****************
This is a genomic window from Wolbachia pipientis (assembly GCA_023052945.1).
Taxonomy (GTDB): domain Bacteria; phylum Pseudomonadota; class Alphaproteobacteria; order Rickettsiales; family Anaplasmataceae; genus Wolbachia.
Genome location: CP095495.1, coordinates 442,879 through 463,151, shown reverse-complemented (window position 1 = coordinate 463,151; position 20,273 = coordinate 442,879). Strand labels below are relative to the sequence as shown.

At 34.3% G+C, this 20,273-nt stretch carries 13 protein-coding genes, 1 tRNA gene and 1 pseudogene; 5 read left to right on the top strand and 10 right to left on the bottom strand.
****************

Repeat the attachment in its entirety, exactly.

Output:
This is a genomic window from Wolbachia pipientis (assembly GCA_023052945.1).
Taxonomy (GTDB): domain Bacteria; phylum Pseudomonadota; class Alphaproteobacteria; order Rickettsiales; family Anaplasmataceae; genus Wolbachia.
Genome location: CP095495.1, coordinates 442,879 through 463,151, shown reverse-complemented (window position 1 = coordinate 463,151; position 20,273 = coordinate 442,879). Strand labels below are relative to the sequence as shown.

At 34.3% G+C, this 20,273-nt stretch carries 13 protein-coding genes, 1 tRNA gene and 1 pseudogene; 5 read left to right on the top strand and 10 right to left on the bottom strand.